Calculations showed that a 250-grain bullet at 900 fps and striking 2.5 inches high at 25 yards would be about 7 inches low at 100 yards. The handgun holding a 2.5-inch group at 25 yards should group into 10 inches at 100 yards—but it isn’t always that simple. Some handguns fall apart after 50 yards, others hold their accuracy better than expected.
I began at 50 yards with a realistic shooting position, keeping my back against a heavy post and setting the revolver between my knees in a solid sitting position. (Be aware of cylinder flash!) I fired three full cylinders of 250-grain handloads at the plate at 50 yards and connected with each. I was feeling pretty good about my combination.
At 100 yards, using the PPC shooters trick, I held on the neck and carefully pressed the trigger. After firing a cylinder, I began the long walk to the target. I had struck the target five times. The group was about 8 inches below the point of aim and measured 9 inches. Next, I tried another long-range handgun trick.
Since the hold over obscures the target, it is best to hold the front sight high—providing you know how high to hold, which means fieldwork. Also, the front sight will subtend several inches of the paper at 100 yards. Holding at the middle of the target, the front sight was raised as high as possible. I kept my concentration on the front sight and carefully pressed the trigger.
Recoil wasn’t a real factor but keeping the sights aligned and working the trigger becomes tiring at this level of concentration. I fired three cylinders at the target. The 15 shots were clustered near my point of aim and fell into a 16-inch group.
I fired well over 120 cartridges that day. These experiments confirm that the .45 Colt is plenty accurate for 100-yard antipersonnel and anti-warhorse work. The 250-grain bullet retains a degree of authority as well. While the practical merits of the shooting are debatable, the fun factor was huge. The good ol’ Peacemaker has legs and can be useful at longer range than most would credit it.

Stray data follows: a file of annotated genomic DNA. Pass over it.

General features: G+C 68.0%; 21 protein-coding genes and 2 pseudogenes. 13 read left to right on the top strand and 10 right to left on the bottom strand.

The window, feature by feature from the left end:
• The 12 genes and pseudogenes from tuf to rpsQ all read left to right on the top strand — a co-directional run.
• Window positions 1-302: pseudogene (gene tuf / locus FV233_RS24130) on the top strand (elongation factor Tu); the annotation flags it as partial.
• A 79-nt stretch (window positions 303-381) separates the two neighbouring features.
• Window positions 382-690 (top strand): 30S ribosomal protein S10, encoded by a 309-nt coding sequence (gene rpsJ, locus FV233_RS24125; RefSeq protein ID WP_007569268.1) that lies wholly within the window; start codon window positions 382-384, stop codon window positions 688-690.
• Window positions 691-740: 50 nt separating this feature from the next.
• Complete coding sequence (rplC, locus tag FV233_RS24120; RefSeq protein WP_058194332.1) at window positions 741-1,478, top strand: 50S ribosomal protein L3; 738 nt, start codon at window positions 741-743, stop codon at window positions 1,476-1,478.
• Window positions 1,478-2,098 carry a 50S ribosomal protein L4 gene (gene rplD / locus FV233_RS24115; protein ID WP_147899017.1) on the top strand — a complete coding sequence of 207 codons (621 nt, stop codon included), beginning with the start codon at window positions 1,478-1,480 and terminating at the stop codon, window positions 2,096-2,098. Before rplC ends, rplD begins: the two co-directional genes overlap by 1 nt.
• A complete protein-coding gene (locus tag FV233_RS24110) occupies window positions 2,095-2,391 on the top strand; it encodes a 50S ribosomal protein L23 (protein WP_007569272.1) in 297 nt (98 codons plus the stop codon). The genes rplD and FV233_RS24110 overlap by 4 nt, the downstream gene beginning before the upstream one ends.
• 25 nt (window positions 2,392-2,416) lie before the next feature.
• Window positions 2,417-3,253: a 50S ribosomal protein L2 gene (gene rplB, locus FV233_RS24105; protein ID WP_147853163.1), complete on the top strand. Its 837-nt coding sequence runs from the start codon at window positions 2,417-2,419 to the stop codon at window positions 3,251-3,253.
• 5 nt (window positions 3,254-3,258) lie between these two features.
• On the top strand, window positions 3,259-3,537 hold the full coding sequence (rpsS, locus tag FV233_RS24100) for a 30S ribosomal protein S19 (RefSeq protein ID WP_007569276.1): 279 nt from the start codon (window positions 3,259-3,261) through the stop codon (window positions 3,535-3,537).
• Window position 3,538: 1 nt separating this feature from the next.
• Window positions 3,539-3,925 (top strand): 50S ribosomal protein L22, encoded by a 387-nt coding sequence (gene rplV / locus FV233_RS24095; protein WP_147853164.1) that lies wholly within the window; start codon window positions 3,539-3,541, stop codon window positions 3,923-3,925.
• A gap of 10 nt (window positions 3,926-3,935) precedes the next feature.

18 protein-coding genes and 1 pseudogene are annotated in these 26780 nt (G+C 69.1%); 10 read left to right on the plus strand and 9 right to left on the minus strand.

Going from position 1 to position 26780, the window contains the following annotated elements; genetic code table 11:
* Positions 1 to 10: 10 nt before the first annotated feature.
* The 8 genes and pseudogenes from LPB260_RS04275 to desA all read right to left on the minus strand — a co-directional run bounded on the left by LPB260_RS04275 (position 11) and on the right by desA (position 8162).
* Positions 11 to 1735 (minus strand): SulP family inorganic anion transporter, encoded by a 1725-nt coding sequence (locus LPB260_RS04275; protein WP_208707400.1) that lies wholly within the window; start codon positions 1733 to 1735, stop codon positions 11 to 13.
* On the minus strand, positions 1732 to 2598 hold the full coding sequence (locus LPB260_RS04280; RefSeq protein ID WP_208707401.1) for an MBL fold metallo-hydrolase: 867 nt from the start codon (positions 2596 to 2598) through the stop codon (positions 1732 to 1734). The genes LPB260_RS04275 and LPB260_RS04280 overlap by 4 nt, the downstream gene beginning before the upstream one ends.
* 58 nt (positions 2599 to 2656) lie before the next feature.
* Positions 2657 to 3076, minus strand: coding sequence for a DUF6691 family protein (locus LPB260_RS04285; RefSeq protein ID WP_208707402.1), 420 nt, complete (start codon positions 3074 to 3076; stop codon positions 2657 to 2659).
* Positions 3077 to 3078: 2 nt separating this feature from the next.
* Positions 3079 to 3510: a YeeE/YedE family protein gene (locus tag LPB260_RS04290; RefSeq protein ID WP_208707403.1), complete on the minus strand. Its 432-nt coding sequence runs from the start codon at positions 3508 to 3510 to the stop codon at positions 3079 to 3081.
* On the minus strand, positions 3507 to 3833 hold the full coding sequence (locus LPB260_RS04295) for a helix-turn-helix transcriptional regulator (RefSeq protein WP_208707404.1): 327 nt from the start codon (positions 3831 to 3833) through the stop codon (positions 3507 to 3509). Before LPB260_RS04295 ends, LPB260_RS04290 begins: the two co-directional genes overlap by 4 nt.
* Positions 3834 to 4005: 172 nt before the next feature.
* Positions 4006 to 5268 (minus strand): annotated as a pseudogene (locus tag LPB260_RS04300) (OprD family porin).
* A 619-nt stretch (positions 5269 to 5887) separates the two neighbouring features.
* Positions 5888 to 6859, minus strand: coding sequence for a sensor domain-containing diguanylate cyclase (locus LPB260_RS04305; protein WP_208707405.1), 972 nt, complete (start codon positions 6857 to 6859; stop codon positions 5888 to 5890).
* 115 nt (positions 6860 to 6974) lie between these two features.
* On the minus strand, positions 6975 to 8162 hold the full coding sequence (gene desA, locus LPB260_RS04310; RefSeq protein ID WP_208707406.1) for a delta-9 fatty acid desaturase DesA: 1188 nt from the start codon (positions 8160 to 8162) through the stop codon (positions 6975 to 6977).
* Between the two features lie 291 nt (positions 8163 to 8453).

What’s the longest distance you have shot a pistol for groups? Are you a fan of the Single Action Army pistol? Share your answers or questions in the comment section.
Bob Campbell is a former peace officer and published author with over 40 years combined shooting and police and security experience. Bob holds a degree in Criminal Justice. Bob is the author of the books, The Handgun in Personal Defense, Holsters for Combat and Concealed Carry, The 1911 Automatic Pistol, The Gun Digest Book of Personal Protection and Home Defense, The Shooters Guide to the 1911, The Hunter and the Hunted, and The Complete Illustrated Manual of Handgun Skills. His latest book is Dealing with the Great Ammo Shortage. He is also a regular contributor to Gun Tests, American Gunsmith, Small Arms Review, Gun Digest, Concealed Carry Magazine, Knife World, Women and Guns, Handloader and other publications. Bob is well-known for his firearm testing.